Contesting the Ratnagiri-Sindhudurg Lok Sabha seat as an independent candidate, 39-year-old Pandharinath Amberkar says that if it was not for the proposed oil refinery in Nanar, now cancelled, he would not have entered the poll fray. A determined supporter of the refinery project that was denotified by the state government in March, Amberkar maintains that the opposition to the project was based on rumours and misgivings.
“I have no political background or ambition. I am contesting the elections only to draw attention to the importance of the oil refinery project in Konkan. I don’t know how many votes I will get but every vote I get will be testimony to the number of people who are in favour of this project that would have brought enormous development to the region,” said Amberkar. “The protestors don’t want to listen and political parties supporting them too have turned a deaf ear to our argument. It is hence that I am using this democratic election platform to drive home my point.”
A resident of the eco-sensitive Kumbhavade village that was untouched by the project, Amberkar runs a transport business and heads the Konkan Jankalyan Samiti. Contesting the Lok Sabha polls on the symbol of an LGP cylinder, Amberkar said he does not have the election wherewithal like major political parties but he has about 25 people helping him campaign. Click here for more election news
His election pitch is made on a leaflet that elaborates on his stand over the Nanar Oil Refinery project and reads, ‘Me Kokancha Chowkidar (I am the watchman of Konkan)’. He says that the project would have brought employment not only to the 14 villages in Ratnagiri and two in Sindhudurg district that would have been affected by the project but to the entire region. “Make no mistake. This project was not just for these villages. It would have elevated the entire Konkan region. That is why I think anyone supporting the project in the two districts will vote for us,” says Amberkar.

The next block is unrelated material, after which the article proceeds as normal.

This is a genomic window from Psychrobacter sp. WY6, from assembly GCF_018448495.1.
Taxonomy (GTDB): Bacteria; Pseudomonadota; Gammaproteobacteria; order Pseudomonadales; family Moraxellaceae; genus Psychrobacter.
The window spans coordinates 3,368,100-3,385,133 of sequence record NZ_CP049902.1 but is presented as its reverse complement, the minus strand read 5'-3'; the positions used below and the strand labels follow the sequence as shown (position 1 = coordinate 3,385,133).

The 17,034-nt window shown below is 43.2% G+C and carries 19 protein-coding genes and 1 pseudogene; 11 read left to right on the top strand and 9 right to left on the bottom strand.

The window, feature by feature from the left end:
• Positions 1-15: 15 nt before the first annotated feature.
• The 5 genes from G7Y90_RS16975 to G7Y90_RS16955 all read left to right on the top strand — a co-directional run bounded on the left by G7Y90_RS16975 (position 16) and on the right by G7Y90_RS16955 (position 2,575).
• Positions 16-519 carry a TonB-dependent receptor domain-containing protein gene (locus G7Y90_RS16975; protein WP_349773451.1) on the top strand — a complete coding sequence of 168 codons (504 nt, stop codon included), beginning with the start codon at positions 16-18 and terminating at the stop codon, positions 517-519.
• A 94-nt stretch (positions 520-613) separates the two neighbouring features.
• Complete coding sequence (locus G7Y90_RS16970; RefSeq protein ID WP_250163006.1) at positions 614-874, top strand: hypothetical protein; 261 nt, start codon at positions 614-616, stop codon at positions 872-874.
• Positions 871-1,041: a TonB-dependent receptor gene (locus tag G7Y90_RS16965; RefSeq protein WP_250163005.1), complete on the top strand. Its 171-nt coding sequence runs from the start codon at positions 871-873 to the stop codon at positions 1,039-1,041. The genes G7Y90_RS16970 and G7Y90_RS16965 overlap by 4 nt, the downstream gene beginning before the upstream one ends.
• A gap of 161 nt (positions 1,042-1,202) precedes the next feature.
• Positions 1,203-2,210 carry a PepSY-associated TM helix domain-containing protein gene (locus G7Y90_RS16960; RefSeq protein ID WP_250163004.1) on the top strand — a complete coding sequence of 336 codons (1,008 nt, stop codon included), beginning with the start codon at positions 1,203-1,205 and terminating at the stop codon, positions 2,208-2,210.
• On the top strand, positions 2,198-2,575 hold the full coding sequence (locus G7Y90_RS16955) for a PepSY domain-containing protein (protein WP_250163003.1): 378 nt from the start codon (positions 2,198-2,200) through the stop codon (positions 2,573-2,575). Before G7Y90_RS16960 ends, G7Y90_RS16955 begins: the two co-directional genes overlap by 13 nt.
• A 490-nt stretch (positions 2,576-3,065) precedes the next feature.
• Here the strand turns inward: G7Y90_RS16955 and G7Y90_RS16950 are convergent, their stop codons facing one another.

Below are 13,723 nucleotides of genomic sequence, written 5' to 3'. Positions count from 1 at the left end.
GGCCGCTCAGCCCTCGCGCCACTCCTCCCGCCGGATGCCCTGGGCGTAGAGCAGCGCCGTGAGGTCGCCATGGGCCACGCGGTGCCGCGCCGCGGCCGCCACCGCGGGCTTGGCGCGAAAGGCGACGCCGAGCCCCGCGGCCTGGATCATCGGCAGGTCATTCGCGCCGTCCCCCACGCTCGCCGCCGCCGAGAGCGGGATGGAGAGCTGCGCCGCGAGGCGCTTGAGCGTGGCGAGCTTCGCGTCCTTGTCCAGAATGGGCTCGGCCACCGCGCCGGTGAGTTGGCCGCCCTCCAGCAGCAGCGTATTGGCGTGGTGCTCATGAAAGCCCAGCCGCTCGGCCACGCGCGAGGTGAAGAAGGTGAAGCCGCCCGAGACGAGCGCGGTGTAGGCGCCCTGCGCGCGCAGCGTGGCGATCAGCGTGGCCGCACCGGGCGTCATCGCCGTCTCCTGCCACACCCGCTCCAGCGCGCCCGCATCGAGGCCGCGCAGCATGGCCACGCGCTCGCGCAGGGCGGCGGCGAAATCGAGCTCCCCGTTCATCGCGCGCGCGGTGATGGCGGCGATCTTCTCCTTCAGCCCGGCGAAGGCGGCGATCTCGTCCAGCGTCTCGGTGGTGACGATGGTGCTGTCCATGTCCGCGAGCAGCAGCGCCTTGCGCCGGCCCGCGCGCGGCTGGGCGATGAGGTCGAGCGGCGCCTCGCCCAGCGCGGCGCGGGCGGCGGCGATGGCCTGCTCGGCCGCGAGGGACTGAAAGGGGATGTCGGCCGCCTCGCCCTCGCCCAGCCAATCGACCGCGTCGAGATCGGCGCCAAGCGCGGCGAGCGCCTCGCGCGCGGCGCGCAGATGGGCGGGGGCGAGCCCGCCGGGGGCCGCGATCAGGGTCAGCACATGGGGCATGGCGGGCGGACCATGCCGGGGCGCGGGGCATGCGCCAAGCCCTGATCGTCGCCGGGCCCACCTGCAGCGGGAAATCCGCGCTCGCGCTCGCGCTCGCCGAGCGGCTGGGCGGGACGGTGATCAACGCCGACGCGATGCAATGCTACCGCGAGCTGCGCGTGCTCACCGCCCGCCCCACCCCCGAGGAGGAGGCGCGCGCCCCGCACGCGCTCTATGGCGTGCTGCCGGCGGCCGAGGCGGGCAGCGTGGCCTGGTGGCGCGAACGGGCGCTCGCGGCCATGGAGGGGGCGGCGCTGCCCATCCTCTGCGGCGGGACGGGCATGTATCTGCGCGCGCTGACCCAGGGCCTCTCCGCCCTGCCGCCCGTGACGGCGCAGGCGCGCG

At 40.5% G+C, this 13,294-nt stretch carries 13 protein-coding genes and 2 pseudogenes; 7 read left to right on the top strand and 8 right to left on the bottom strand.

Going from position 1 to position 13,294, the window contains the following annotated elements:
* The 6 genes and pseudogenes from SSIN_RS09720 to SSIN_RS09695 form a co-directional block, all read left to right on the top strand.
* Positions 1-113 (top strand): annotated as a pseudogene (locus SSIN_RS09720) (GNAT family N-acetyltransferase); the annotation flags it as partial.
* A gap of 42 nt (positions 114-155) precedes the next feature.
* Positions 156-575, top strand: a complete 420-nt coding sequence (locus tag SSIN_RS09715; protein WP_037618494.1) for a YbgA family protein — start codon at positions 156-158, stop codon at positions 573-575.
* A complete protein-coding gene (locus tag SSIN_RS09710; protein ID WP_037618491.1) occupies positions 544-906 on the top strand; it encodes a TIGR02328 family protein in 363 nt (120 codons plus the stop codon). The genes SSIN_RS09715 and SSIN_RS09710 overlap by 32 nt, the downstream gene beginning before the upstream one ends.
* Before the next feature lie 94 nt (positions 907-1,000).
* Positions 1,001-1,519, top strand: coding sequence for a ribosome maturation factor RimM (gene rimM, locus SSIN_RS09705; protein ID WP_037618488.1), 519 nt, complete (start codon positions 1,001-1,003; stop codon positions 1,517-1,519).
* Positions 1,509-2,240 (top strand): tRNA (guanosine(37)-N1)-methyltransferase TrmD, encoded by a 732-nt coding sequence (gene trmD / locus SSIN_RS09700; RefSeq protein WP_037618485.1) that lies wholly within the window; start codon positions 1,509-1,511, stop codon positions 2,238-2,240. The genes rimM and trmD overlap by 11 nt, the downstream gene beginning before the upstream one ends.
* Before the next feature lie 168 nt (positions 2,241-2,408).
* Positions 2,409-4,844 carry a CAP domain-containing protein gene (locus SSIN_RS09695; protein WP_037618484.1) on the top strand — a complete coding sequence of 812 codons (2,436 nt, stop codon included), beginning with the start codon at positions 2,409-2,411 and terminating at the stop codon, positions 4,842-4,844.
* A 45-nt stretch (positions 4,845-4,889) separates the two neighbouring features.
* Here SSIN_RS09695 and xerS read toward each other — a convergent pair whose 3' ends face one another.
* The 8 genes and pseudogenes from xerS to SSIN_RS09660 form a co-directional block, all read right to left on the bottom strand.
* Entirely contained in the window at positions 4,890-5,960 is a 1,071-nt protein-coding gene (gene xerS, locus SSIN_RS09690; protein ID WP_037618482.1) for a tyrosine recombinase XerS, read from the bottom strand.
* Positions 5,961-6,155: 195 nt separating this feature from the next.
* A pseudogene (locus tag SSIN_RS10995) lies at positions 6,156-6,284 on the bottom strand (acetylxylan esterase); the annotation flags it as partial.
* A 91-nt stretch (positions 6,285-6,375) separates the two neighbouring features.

Amrutanand Tambade is a gemologist who migrated to Pune for work. “I live like a bachelor in Pune. My parents, wife and children live here in Konkan. Had I found employment here, I would not have to move to Pune. I support the project because there are several people like me who have had to live away from their families because there are no employment opportunities here.”
The concerns over environmental hazards of the project are based on unscientific findings, said Avinash Mahajan, who campaigns for Amberkar. “People were administered oaths in temples to oppose the project. How regressive is that?” he said.
Amberkar said that owing to the stand he took over the project, many had boycotted the buses he runs from Ratnagiri to Mumbai and other cities. Some still continue to do that, he claims. “But this election is for us to be heard. We will be heard,” he said.